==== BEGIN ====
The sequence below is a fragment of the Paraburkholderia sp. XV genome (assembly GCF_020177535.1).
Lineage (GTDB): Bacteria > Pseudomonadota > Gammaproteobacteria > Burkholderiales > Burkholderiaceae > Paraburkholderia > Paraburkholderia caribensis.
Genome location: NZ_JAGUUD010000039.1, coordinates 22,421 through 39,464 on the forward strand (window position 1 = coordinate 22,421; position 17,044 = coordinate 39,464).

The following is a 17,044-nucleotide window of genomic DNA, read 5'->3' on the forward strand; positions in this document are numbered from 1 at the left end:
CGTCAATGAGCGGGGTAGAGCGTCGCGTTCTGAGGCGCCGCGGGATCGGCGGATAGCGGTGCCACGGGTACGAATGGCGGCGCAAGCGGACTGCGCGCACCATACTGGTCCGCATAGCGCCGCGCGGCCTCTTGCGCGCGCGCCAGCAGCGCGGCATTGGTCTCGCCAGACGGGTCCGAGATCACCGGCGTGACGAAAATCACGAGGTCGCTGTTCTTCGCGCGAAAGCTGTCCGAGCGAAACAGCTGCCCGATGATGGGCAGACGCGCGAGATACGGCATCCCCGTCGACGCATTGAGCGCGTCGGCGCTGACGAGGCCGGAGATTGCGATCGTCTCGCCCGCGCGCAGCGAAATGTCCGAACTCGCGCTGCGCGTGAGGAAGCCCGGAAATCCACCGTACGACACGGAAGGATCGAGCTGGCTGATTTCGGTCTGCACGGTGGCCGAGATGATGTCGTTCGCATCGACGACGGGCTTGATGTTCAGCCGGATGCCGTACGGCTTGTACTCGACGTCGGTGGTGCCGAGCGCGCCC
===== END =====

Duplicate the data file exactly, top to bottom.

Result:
The sequence below is a fragment of the Paraburkholderia sp. XV genome (assembly GCF_020177535.1).
Lineage (GTDB): Bacteria > Pseudomonadota > Gammaproteobacteria > Burkholderiales > Burkholderiaceae > Paraburkholderia > Paraburkholderia caribensis.
Genome location: NZ_JAGUUD010000039.1, coordinates 22,421 through 39,464 on the forward strand (window position 1 = coordinate 22,421; position 17,044 = coordinate 39,464).

The following is a 17,044-nucleotide window of genomic DNA, read 5'->3' on the forward strand; positions in this document are numbered from 1 at the left end:
CGTCAATGAGCGGGGTAGAGCGTCGCGTTCTGAGGCGCCGCGGGATCGGCGGATAGCGGTGCCACGGGTACGAATGGCGGCGCAAGCGGACTGCGCGCACCATACTGGTCCGCATAGCGCCGCGCGGCCTCTTGCGCGCGCGCCAGCAGCGCGGCATTGGTCTCGCCAGACGGGTCCGAGATCACCGGCGTGACGAAAATCACGAGGTCGCTGTTCTTCGCGCGAAAGCTGTCCGAGCGAAACAGCTGCCCGATGATGGGCAGACGCGCGAGATACGGCATCCCCGTCGACGCATTGAGCGCGTCGGCGCTGACGAGGCCGGAGATTGCGATCGTCTCGCCCGCGCGCAGCGAAATGTCCGAACTCGCGCTGCGCGTGAGGAAGCCCGGAAATCCACCGTACGACACGGAAGGATCGAGCTGGCTGATTTCGGTCTGCACGGTGGCCGAGATGATGTCGTTCGCATCGACGACGGGCTTGATGTTCAGCCGGATGCCGTACGGCTTGTACTCGACGTCGGTGGTGCCGAGCGCGCCC